“Poverty pay is widespread across local councils – household bills continue to soar, but our members’ buying power is constantly being eroded. The national minimum wage will soon overtake local government pay scales; members are choosing between heating and eating.

“For too long the council workers have been targeted to bear the brunt of the austerity measures that have been imposed by millionaire cabinet ministers since 2010.

“The aim is to get the employers back around the table to negotiate a fair deal for those who deliver vital local government services, from social care to refuse collection, on a daily basis.”

Unite is seeking a £1-an-hour increase in pay for the local council workforce which has 400,000 employees earning below £15,000 a year and a million earning less than £21,000. Unite did not ballot its members in Scotland where the devolved administration has agreed to pay the ‘living wage’ to all council staff, currently £7.65 an hour and £8.80 in London.

Across the country, Unite has about 70,000 members in local government carrying out such jobs as refuse collection, street cleaning, maintenance of council property, traffic enforcement, school support and care services, and grave digging.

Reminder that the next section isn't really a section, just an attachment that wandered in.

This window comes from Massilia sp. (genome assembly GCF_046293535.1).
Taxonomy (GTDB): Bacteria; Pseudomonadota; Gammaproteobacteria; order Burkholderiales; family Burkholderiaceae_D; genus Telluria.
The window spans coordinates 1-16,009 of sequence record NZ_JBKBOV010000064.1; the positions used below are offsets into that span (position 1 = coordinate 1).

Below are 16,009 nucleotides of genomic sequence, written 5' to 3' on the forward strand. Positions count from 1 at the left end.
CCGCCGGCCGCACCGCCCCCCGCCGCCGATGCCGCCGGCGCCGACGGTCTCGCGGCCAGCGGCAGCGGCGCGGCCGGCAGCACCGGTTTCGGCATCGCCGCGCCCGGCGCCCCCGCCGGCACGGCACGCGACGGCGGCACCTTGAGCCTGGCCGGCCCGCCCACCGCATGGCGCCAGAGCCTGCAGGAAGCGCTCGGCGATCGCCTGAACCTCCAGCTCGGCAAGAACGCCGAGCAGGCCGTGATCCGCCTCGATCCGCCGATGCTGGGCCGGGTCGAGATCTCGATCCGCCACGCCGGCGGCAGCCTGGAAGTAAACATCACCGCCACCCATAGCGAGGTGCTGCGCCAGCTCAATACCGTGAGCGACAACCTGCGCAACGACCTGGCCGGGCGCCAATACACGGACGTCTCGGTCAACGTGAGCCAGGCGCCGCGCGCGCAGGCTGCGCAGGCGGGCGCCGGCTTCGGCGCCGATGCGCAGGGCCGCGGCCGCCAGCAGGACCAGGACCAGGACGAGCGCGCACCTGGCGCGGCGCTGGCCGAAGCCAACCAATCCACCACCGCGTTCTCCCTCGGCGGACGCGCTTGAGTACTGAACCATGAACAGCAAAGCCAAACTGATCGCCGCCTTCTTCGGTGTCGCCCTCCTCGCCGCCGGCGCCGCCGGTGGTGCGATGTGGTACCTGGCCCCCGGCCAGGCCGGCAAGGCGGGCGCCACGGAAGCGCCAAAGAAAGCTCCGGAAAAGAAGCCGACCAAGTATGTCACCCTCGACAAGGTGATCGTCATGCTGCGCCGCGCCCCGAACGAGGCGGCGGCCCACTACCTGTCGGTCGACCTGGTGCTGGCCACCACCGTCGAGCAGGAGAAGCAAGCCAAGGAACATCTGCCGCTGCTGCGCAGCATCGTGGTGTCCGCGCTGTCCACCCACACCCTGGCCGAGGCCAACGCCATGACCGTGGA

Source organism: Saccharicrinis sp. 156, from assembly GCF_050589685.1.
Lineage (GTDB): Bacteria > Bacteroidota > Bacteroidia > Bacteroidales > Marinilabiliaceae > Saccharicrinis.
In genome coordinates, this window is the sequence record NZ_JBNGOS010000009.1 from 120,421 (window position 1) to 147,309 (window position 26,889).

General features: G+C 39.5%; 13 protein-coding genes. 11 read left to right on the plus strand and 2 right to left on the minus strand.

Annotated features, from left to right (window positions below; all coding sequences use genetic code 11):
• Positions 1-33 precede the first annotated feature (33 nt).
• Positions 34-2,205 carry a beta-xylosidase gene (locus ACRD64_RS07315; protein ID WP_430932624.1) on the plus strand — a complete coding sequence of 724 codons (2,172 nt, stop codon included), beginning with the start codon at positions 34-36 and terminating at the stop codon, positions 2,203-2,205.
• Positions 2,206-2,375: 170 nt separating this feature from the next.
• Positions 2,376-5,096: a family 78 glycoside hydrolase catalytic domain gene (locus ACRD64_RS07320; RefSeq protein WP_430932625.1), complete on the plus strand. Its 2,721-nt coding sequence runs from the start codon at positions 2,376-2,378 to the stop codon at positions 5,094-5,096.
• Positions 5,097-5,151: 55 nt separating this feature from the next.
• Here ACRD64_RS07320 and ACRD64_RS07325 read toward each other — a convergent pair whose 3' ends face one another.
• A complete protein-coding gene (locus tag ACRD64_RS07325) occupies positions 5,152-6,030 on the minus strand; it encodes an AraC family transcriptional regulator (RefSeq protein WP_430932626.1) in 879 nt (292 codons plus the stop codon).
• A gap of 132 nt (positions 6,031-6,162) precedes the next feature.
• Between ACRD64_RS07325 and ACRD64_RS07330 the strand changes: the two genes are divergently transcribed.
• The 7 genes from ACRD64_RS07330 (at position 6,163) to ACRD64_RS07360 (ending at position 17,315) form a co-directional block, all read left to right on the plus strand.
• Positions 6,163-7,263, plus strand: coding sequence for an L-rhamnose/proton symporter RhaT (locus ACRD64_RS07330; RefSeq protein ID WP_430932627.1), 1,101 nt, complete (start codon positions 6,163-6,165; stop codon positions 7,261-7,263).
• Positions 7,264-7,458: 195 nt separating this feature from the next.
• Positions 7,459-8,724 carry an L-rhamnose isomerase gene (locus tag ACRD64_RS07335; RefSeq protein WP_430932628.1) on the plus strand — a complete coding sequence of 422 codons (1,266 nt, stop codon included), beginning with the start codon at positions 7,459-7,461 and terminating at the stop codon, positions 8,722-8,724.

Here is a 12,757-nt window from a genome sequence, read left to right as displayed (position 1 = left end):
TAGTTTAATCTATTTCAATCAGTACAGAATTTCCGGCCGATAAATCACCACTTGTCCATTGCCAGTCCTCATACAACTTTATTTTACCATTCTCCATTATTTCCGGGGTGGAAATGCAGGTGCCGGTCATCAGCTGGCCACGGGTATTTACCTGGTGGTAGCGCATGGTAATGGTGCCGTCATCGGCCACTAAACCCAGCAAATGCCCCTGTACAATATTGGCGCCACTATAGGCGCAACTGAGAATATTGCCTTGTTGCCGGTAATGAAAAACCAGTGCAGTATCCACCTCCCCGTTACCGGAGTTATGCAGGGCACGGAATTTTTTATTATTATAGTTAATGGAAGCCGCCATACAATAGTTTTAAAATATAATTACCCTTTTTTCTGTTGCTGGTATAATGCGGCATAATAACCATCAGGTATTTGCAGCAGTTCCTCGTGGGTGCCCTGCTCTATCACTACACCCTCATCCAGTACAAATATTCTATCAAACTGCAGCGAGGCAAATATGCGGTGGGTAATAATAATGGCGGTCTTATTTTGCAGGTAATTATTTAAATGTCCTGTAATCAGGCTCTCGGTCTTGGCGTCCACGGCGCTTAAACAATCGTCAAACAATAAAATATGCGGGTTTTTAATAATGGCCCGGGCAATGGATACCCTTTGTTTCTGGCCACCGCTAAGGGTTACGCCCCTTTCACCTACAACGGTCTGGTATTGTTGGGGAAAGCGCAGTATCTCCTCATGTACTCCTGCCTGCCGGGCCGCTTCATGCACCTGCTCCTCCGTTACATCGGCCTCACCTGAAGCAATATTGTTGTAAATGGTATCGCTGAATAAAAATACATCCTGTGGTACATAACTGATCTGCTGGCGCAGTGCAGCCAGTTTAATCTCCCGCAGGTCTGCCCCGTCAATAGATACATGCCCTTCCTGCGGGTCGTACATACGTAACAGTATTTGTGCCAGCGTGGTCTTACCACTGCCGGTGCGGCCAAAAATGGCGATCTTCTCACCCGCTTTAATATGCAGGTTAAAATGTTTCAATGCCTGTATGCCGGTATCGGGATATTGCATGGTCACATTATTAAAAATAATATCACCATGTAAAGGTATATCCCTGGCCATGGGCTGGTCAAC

UNISON leader Dave Prentis admitted that taking strike action is "not easy for members or the union" but added: "UNISON members - along with GMB and Unite - have decided that 'enough is enough' and that strike action is necessary to make the employers see sense."

• For up-to-date information about affected services please or call 01524 582491. Arrangements are in place to ensure emergency services are maintained.

Local Cinema Round-Up for 2nd to 10th July by Peter Clarke

For up to date local cinema links and day-by-day  listings of what's showing on local screens every week visit the Virtual-Lancaster Cinema Page. Read on for the weekly round-up, and reviews.

We have two new releases during this period; the comedy Tammy (15) and science fiction with the fourth installment in the transformers franchise Transformers: Age of Extinction (12A).

We have lost the film 3 Days to Kill and it is likely this week will be the last chance to catch X-Men: Days of Future Past. However we see the return of Legends of Oz: Dorothy's Return and The Other Woman.

High culture is represented by the opera Don Giovanni. Also there is a showing of Polanski's classic Venus in Fur.


22 Jump Street
Director: Phil Lord and Chris Miller
Certificate: 15
Cast Includes: Jonah Hill, Peter Stormare, Channing Tatum, Amber Stevens, Ice Cube
The movie finds Police officers Schmidt (Hill) and Jenko (Tatum) working undercover at a local college to investigate supply of an illegal drug. Actually the movie is a deliberate re-hash of the earlier '21 Jump Street', but this still makes it a zany comedy with humour ranging from slapstick thought parody to the surreal. Well rated and very enjoyable.

Director: Amma Asante
Certificate: 12A
Cast includes: Gugu Mbatha-Raw, Emily Watson. Sarah Gadon, Matthew Goode, Tom Wilkinson, Sam Reid